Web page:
Hirsch’s book is also less sure about how other immigrant groups view their British experience. For instance, she cites the return of present-day South Asians to the subcontinent as being partly due to racism, but a departing diaspora, resettling in India and Pakistan for reasons such as accumulated wealth or community, has been a fixture of British life since the 1950s. A more interesting detour would have seen an exploration of British Muslims, often wrongly charged with disloyalty to the UK by commentators such as Trevor Phillips, who selectively pick out the most extreme views on integration and religion.

Instead, the memoir offers clearer ideas on how the UK could do more to acknowledge its role in the slave trade and colonialism. In the book’s most searing sections, Hirsch rightly suggests there is more to be achieved in correcting Britain’s memorials to empire – those permanent exhibitions in museums, statues and plaques that fail to acknowledge the sins of colonialism.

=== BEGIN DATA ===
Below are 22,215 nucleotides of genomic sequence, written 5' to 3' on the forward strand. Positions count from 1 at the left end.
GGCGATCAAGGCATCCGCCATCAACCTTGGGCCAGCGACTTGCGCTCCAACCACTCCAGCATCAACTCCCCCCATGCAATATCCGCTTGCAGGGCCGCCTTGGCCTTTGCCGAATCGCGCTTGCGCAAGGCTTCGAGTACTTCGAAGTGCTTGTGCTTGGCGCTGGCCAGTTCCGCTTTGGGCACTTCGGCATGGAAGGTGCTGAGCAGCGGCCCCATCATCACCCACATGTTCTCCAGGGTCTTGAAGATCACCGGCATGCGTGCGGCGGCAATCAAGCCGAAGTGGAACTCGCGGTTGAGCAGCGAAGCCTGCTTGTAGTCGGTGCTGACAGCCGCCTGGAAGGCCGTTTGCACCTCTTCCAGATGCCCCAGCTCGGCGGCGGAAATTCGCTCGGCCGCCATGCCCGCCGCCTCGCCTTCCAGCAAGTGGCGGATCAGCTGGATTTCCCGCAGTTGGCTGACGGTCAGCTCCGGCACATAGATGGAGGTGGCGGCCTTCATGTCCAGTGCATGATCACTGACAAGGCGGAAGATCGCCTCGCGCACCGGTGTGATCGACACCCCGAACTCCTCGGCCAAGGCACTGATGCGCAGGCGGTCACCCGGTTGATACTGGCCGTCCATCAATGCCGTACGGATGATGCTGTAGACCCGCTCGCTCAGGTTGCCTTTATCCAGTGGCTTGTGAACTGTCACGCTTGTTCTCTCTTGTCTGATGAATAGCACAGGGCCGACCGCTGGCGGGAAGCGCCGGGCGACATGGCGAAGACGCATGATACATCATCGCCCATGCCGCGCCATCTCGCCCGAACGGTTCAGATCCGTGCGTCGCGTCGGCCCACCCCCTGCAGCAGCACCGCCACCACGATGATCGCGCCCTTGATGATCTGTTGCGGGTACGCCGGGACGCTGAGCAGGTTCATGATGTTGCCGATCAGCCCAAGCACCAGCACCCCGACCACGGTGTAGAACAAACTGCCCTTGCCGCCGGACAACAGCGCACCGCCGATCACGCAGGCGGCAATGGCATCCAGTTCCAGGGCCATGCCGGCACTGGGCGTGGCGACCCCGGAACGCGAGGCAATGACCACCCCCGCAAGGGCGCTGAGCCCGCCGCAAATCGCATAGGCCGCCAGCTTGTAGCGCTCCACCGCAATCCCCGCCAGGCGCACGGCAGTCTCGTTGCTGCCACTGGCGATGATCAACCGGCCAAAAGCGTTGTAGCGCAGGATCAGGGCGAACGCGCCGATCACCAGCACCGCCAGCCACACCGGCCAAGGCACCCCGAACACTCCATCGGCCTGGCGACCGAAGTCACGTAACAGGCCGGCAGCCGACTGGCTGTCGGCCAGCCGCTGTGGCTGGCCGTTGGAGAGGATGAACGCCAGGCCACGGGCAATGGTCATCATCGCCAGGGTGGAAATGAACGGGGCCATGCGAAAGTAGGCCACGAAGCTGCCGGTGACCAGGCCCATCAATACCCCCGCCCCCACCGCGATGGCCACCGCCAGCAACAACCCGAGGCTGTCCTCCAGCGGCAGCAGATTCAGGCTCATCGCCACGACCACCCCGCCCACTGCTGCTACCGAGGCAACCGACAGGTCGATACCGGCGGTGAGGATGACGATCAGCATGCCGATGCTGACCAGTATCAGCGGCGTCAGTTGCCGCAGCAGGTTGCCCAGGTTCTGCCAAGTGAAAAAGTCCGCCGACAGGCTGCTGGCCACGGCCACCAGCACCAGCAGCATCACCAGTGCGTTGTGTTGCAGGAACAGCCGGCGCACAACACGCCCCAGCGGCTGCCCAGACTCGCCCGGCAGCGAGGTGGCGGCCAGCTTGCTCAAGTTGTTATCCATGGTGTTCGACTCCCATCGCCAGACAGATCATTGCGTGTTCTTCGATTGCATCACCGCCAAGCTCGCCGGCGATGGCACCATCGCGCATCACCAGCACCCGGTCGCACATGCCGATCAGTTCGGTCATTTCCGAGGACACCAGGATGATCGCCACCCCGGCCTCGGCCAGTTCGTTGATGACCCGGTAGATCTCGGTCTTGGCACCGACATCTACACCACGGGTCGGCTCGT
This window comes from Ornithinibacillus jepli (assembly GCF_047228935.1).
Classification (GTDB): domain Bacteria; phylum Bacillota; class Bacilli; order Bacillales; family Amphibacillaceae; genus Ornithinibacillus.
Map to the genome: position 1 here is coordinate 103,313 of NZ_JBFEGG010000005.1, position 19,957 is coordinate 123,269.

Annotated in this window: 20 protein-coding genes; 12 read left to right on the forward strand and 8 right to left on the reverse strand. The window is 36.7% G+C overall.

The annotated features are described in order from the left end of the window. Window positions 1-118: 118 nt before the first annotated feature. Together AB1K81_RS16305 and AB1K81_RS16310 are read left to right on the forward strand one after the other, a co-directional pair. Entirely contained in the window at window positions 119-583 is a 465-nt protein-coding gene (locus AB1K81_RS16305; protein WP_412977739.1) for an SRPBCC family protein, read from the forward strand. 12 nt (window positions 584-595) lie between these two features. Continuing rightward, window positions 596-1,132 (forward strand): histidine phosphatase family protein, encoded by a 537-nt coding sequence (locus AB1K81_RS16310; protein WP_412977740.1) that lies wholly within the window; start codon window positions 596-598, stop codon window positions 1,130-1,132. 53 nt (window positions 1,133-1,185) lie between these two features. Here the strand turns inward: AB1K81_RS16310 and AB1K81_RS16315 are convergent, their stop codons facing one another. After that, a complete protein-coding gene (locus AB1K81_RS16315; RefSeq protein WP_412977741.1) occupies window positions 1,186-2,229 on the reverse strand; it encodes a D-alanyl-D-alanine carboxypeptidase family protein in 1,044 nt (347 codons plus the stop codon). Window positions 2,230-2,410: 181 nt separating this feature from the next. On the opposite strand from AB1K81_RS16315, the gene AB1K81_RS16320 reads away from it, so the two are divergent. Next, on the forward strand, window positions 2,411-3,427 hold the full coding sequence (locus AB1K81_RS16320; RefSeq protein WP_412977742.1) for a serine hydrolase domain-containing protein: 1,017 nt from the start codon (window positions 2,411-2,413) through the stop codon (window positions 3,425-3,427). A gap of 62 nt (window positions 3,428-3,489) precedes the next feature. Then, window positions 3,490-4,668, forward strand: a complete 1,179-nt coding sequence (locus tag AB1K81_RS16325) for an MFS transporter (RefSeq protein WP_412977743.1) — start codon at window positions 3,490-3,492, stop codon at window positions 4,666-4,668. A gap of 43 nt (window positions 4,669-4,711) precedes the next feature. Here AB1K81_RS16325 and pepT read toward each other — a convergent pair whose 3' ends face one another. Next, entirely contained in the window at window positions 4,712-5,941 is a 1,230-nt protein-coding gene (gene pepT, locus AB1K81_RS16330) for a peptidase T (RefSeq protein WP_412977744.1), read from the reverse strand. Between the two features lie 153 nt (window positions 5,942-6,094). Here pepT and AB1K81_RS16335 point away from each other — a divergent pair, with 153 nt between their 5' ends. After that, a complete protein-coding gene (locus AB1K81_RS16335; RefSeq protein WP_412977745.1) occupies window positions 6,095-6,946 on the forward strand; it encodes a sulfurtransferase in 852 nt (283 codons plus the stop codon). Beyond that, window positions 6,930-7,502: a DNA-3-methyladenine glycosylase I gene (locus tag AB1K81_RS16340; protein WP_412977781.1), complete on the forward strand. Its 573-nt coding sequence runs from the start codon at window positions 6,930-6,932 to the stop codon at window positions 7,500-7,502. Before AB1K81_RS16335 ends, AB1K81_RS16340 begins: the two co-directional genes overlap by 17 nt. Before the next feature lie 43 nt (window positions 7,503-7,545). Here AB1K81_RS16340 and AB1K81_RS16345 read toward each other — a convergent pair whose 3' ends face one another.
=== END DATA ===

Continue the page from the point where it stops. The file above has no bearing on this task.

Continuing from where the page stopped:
For instance, for 300 years, every British monarch gave direct or indirect support to the transatlantic slave trade until it was abolished in 1833. Of the 12 million slaves abducted from Africa, 40 per cent were transported on British ships. We are told slavery was outlawed on humanitarian grounds in a campaign fought by abolitionists. In reality, an overproduction of sugar crops led to reduced profits.

In Capitalism and Slavery, published in 1944, Eric Williams, the first prime minister of Trinidad and Tobago, described the idea that slavery was abolished because of an appeal to humanitarian principles as “one of the greatest propaganda movements of all time”.